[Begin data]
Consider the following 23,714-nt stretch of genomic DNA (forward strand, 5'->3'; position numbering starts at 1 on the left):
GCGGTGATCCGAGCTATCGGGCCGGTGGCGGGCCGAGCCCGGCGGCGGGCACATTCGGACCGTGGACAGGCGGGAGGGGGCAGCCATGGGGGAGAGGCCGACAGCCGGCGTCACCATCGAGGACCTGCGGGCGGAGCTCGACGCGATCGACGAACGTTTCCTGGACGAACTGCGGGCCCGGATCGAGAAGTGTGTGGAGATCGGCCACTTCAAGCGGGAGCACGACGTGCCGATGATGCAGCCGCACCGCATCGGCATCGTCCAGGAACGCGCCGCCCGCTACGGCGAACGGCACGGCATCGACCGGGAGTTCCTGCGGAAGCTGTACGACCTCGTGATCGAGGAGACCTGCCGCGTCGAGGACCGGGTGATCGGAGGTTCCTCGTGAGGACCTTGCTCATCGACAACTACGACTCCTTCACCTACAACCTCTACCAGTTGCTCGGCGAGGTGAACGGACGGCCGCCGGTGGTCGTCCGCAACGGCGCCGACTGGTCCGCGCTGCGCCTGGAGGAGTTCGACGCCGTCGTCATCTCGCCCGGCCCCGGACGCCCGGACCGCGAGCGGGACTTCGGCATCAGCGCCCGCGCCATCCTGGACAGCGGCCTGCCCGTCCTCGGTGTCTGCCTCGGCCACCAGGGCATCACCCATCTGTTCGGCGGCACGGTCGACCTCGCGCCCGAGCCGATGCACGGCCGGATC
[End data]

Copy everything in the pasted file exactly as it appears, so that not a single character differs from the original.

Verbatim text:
Consider the following 23,714-nt stretch of genomic DNA (forward strand, 5'->3'; position numbering starts at 1 on the left):
GCGGTGATCCGAGCTATCGGGCCGGTGGCGGGCCGAGCCCGGCGGCGGGCACATTCGGACCGTGGACAGGCGGGAGGGGGCAGCCATGGGGGAGAGGCCGACAGCCGGCGTCACCATCGAGGACCTGCGGGCGGAGCTCGACGCGATCGACGAACGTTTCCTGGACGAACTGCGGGCCCGGATCGAGAAGTGTGTGGAGATCGGCCACTTCAAGCGGGAGCACGACGTGCCGATGATGCAGCCGCACCGCATCGGCATCGTCCAGGAACGCGCCGCCCGCTACGGCGAACGGCACGGCATCGACCGGGAGTTCCTGCGGAAGCTGTACGACCTCGTGATCGAGGAGACCTGCCGCGTCGAGGACCGGGTGATCGGAGGTTCCTCGTGAGGACCTTGCTCATCGACAACTACGACTCCTTCACCTACAACCTCTACCAGTTGCTCGGCGAGGTGAACGGACGGCCGCCGGTGGTCGTCCGCAACGGCGCCGACTGGTCCGCGCTGCGCCTGGAGGAGTTCGACGCCGTCGTCATCTCGCCCGGCCCCGGACGCCCGGACCGCGAGCGGGACTTCGGCATCAGCGCCCGCGCCATCCTGGACAGCGGCCTGCCCGTCCTCGGTGTCTGCCTCGGCCACCAGGGCATCACCCATCTGTTCGGCGGCACGGTCGACCTCGCGCCCGAGCCGATGCACGGCCGGATC